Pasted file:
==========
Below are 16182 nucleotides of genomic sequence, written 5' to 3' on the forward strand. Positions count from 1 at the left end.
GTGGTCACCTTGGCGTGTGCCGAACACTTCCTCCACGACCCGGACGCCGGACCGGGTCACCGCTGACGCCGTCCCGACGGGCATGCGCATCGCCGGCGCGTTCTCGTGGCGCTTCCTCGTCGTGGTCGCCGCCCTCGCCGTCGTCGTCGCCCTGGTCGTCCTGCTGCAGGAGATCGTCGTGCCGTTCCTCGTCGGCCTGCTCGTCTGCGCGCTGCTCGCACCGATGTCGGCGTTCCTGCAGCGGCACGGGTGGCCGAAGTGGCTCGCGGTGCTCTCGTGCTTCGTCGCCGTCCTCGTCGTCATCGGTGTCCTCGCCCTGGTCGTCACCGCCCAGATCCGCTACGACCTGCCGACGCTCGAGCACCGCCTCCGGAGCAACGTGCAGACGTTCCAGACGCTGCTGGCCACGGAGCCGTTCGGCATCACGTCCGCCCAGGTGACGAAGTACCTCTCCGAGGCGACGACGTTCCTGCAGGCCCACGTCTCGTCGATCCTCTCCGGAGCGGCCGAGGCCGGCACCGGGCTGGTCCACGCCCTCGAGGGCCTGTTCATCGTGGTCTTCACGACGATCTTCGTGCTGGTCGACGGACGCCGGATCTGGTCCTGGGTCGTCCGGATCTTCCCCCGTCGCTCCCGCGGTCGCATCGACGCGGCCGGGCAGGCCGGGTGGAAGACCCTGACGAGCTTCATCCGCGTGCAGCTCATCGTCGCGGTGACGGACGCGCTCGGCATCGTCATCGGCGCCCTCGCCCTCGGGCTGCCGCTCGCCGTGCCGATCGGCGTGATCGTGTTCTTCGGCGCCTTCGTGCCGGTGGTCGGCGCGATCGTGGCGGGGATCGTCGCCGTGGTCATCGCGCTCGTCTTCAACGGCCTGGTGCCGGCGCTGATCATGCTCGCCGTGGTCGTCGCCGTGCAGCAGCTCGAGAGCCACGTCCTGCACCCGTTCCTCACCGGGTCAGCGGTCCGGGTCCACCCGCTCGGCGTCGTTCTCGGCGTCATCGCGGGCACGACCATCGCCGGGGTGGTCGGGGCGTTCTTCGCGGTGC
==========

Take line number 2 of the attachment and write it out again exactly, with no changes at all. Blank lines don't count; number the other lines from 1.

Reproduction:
GTGGTCACCTTGGCGTGTGCCGAACACTTCCTCCACGACCCGGACGCCGGACCGGGTCACCGCTGACGCCGTCCCGACGGGCATGCGCATCGCCGGCGCGTTCTCGTGGCGCTTCCTCGTCGTGGTCGCCGCCCTCGCCGTCGTCGTCGCCCTGGTCGTCCTGCTGCAGGAGATCGTCGTGCCGTTCCTCGTCGGCCTGCTCGTCTGCGCGCTGCTCGCACCGATGTCGGCGTTCCTGCAGCGGCACGGGTGGCCGAAGTGGCTCGCGGTGCTCTCGTGCTTCGTCGCCGTCCTCGTCGTCATCGGTGTCCTCGCCCTGGTCGTCACCGCCCAGATCCGCTACGACCTGCCGACGCTCGAGCACCGCCTCCGGAGCAACGTGCAGACGTTCCAGACGCTGCTGGCCACGGAGCCGTTCGGCATCACGTCCGCCCAGGTGACGAAGTACCTCTCCGAGGCGACGACGTTCCTGCAGGCCCACGTCTCGTCGATCCTCTCCGGAGCGGCCGAGGCCGGCACCGGGCTGGTCCACGCCCTCGAGGGCCTGTTCATCGTGGTCTTCACGACGATCTTCGTGCTGGTCGACGGACGCCGGATCTGGTCCTGGGTCGTCCGGATCTTCCCCCGTCGCTCCCGCGGTCGCATCGACGCGGCCGGGCAGGCCGGGTGGAAGACCCTGACGAGCTTCATCCGCGTGCAGCTCATCGTCGCGGTGACGGACGCGCTCGGCATCGTCATCGGCGCCCTCGCCCTCGGGCTGCCGCTCGCCGTGCCGATCGGCGTGATCGTGTTCTTCGGCGCCTTCGTGCCGGTGGTCGGCGCGATCGTGGCGGGGATCGTCGCCGTGGTCATCGCGCTCGTCTTCAACGGCCTGGTGCCGGCGCTGATCATGCTCGCCGTGGTCGTCGCCGTGCAGCAGCTCGAGAGCCACGTCCTGCACCCGTTCCTCACCGGGTCAGCGGTCCGGGTCCACCCGCTCGGCGTCGTTCTCGGCGTCATCGCGGGCACGACCATCGCCGGGGTGGTCGGGGCGTTCTTCGCGGTGC